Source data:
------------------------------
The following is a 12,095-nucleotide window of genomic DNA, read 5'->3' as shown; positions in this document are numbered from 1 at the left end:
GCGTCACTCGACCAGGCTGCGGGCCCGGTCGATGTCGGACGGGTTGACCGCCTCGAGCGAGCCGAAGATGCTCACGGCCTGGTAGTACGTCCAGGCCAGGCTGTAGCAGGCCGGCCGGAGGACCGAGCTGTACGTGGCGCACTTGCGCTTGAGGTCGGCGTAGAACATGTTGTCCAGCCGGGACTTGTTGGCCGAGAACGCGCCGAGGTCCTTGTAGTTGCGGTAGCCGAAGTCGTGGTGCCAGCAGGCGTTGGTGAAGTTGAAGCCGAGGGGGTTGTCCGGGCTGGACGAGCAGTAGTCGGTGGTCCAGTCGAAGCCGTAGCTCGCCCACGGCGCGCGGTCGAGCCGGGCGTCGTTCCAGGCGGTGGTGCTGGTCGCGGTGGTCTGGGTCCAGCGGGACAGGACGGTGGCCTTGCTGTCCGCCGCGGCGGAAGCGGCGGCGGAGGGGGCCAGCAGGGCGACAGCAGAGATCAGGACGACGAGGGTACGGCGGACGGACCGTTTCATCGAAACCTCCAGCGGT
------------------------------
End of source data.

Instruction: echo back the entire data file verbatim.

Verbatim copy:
The following is a 12,095-nucleotide window of genomic DNA, read 5'->3' as shown; positions in this document are numbered from 1 at the left end:
GCGTCACTCGACCAGGCTGCGGGCCCGGTCGATGTCGGACGGGTTGACCGCCTCGAGCGAGCCGAAGATGCTCACGGCCTGGTAGTACGTCCAGGCCAGGCTGTAGCAGGCCGGCCGGAGGACCGAGCTGTACGTGGCGCACTTGCGCTTGAGGTCGGCGTAGAACATGTTGTCCAGCCGGGACTTGTTGGCCGAGAACGCGCCGAGGTCCTTGTAGTTGCGGTAGCCGAAGTCGTGGTGCCAGCAGGCGTTGGTGAAGTTGAAGCCGAGGGGGTTGTCCGGGCTGGACGAGCAGTAGTCGGTGGTCCAGTCGAAGCCGTAGCTCGCCCACGGCGCGCGGTCGAGCCGGGCGTCGTTCCAGGCGGTGGTGCTGGTCGCGGTGGTCTGGGTCCAGCGGGACAGGACGGTGGCCTTGCTGTCCGCCGCGGCGGAAGCGGCGGCGGAGGGGGCCAGCAGGGCGACAGCAGAGATCAGGACGACGAGGGTACGGCGGACGGACCGTTTCATCGAAACCTCCAGCGGT